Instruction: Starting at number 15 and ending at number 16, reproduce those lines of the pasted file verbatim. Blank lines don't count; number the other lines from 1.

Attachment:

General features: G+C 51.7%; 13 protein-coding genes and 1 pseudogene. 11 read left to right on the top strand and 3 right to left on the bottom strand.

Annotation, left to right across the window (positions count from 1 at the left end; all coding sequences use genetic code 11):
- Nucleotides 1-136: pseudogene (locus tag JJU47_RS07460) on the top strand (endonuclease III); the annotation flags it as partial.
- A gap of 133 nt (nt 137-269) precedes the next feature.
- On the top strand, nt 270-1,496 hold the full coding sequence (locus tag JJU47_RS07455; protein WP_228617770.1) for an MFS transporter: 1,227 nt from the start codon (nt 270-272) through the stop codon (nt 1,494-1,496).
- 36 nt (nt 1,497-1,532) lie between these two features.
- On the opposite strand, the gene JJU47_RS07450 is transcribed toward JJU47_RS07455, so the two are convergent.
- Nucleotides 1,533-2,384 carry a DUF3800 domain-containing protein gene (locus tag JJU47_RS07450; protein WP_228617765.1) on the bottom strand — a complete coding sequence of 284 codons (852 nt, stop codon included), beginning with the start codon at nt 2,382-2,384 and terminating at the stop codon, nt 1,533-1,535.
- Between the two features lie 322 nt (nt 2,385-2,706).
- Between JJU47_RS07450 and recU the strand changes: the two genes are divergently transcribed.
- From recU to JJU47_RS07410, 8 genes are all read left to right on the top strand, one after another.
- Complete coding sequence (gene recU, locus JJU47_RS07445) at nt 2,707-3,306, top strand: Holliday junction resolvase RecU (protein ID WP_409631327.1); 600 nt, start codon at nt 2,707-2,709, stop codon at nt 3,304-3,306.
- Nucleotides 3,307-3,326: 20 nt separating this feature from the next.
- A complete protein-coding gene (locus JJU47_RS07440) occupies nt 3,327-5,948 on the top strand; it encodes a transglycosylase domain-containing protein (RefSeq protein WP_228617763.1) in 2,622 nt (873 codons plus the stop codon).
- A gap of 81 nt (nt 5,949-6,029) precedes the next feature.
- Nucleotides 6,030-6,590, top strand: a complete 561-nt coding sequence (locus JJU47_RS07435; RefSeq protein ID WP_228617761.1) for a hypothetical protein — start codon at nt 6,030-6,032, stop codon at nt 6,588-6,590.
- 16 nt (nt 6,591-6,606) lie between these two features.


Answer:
- A gap of 81 nt (nt 5,949-6,029) precedes the next feature.
- Nucleotides 6,030-6,590, top strand: a complete 561-nt coding sequence (locus JJU47_RS07435; RefSeq protein ID WP_228617761.1) for a hypothetical protein — start codon at nt 6,030-6,032, stop codon at nt 6,588-6,590.